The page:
Born in County Durham, “Gentleman Tom” Simpson was Britain’s greatest post war cyclist and until the cycling renaissance of the 21st century he was arguably England’s, if not Britain’s one true road cycling great. Winning pursuit medals in the Olympic Games he turned pro in the 1959, and won the gruelling Tour of Flanders two years later. He finished 6th in the Tour de France in 1962 and was the first Brit to wear the yellow jersey. Perhaps, most impressively, he won the 1965 World Champs and spent a year wearing the famed rainbow jersey. His easy going nature, love of Europe and exciting riding style won him many followers but sadly cycling also took his life. Returning from injury and coming to the end of his professional career, Tom was looking for glory, he pushed his body too hard. Bolstered by a cocktail of amphetamines, alcohol and painkillers he charged up the mighty Mount Ventoux (The Giant of Provence) on one of the hottest days on record. His body, under enormous stress and severely dehydrated could not take the load. Today there remains a monument to where “Gentleman Tom” fell at just 29 years old.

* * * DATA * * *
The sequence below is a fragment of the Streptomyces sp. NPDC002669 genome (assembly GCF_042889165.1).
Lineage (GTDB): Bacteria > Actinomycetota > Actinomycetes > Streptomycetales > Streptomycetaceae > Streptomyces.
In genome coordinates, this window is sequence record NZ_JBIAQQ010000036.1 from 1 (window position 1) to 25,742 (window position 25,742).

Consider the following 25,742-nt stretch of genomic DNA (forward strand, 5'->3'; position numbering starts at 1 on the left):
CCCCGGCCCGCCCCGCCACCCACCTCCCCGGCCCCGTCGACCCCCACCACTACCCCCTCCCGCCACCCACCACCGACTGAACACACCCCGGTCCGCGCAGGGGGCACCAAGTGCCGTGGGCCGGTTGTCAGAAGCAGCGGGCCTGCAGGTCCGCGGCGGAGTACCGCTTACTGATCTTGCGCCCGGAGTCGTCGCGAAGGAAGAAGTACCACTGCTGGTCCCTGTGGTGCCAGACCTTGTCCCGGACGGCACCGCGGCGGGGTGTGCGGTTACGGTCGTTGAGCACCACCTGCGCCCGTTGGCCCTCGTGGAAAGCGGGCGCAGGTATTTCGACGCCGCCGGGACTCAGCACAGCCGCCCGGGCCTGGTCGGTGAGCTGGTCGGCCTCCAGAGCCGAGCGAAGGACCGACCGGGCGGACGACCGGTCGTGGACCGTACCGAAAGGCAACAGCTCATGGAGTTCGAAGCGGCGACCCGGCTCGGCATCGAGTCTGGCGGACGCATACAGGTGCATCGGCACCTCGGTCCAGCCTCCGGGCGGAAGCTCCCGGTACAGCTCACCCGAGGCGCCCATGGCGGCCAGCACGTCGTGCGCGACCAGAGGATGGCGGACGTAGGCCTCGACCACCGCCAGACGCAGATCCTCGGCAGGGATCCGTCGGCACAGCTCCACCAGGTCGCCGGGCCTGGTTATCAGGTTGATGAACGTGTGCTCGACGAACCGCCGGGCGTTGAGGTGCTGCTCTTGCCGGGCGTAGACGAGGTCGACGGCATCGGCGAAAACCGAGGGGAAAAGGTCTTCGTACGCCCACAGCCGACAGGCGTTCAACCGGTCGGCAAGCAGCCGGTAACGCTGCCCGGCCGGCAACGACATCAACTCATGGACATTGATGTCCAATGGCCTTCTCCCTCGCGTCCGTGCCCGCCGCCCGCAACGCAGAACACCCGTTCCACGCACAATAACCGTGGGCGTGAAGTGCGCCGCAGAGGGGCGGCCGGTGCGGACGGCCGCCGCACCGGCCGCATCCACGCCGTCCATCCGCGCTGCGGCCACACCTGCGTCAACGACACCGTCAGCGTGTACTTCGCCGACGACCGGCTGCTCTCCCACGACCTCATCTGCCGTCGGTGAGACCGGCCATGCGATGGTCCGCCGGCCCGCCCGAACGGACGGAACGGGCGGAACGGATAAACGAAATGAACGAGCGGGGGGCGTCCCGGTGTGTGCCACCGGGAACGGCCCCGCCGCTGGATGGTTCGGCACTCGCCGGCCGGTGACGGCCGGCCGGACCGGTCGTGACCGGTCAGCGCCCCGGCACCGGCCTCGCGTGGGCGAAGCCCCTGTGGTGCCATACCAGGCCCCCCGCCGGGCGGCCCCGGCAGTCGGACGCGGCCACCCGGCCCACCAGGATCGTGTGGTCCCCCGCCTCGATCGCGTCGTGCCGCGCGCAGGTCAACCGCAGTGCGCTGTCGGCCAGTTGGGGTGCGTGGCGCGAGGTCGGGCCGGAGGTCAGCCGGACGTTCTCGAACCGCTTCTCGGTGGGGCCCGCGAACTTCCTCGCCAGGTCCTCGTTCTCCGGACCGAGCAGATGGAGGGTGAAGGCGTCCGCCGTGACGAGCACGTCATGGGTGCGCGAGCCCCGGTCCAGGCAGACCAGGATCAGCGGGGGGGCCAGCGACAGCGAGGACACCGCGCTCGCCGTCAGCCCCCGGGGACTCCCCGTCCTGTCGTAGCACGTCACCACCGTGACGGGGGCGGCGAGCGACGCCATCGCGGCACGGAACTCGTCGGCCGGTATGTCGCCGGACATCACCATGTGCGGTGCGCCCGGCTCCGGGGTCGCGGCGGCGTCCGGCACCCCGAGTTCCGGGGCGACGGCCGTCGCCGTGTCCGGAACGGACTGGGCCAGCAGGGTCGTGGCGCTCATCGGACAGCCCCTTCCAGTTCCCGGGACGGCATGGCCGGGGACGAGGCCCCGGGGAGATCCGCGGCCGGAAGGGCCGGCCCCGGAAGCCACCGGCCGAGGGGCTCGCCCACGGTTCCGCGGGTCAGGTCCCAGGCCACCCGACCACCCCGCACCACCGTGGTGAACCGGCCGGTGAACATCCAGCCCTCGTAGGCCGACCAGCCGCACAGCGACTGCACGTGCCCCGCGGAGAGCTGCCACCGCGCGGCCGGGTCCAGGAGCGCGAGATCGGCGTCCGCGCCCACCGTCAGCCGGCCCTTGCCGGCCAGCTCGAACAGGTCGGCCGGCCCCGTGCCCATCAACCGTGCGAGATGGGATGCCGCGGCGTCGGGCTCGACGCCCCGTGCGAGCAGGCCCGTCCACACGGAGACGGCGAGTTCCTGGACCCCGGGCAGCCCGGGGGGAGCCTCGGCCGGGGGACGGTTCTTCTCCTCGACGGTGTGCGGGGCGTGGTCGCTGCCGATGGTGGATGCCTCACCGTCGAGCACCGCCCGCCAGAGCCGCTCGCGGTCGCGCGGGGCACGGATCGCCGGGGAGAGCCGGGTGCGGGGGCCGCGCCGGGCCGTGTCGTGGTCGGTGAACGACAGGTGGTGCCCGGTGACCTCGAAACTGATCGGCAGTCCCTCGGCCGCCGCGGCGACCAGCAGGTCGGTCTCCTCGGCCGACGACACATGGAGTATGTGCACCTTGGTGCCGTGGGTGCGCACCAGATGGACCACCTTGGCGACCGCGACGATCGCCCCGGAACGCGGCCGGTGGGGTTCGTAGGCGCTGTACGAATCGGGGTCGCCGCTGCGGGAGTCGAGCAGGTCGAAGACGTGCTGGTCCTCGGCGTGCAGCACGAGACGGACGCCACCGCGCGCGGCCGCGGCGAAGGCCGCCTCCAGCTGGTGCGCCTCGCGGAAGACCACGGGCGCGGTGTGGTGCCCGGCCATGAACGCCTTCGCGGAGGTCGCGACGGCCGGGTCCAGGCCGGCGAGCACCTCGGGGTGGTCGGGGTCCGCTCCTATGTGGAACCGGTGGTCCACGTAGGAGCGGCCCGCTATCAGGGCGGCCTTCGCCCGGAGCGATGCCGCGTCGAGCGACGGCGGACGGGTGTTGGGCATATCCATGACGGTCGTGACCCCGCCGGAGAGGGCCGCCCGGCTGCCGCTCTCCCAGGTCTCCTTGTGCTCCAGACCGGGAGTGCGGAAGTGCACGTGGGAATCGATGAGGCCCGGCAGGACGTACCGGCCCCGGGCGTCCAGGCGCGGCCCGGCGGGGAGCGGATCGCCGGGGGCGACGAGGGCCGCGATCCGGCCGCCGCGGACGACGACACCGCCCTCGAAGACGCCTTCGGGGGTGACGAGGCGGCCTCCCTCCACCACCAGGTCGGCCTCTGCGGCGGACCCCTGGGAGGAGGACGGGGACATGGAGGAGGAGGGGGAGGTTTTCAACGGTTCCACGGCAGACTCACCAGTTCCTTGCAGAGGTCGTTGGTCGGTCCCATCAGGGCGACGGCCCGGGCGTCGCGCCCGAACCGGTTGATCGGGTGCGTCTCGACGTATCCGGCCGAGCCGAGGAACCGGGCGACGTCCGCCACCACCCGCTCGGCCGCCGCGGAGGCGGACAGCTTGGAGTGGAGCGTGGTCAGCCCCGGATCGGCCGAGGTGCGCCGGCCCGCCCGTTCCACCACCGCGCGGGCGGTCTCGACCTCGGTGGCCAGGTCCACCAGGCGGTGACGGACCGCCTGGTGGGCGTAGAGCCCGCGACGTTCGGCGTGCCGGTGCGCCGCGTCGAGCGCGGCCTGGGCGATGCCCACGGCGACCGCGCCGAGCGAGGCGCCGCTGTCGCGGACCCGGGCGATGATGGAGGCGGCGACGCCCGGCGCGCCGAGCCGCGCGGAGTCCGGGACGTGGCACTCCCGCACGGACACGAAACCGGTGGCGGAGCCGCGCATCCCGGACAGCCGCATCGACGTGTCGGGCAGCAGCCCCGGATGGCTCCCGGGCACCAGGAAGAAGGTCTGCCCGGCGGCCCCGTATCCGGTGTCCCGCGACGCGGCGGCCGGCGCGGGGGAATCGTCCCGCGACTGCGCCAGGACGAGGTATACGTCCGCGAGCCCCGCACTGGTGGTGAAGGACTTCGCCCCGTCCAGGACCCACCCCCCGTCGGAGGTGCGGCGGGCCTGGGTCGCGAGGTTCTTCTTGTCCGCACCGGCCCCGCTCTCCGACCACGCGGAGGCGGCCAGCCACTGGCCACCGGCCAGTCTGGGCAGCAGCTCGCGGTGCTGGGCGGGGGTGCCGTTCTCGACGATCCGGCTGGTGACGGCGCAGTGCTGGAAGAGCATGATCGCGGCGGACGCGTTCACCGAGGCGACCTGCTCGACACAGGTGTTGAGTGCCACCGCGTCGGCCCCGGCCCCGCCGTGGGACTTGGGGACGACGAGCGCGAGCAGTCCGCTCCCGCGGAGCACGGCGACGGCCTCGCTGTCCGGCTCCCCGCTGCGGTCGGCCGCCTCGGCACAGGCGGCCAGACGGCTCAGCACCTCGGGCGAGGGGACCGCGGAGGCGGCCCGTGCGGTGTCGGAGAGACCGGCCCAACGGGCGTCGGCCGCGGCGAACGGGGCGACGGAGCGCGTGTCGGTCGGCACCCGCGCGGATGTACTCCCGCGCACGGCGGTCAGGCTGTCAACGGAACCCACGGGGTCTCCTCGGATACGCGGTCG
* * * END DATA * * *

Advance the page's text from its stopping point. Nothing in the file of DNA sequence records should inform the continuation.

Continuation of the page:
The wine itself has been sourced from the much respected Domaine des Anges in the Ventoux and has the friendliness and easy-going charm that both the region and Tom are remembered for. The Simpson family has endorsed this project and a donation has been agreed that will help towards the upkeep of the Simpson memorial.
The wine is 60% Syrah and 40% Grenache and is classic stuff, the 2013 Ventoux is textured and fruity, with all the hallmarks of the Anges style; good balance and no over-ripe cooked fruit. As with many Ventoux wines there is a lovely hint of garrigue; the Provence aromas of pine, underbrush and savoury herbs.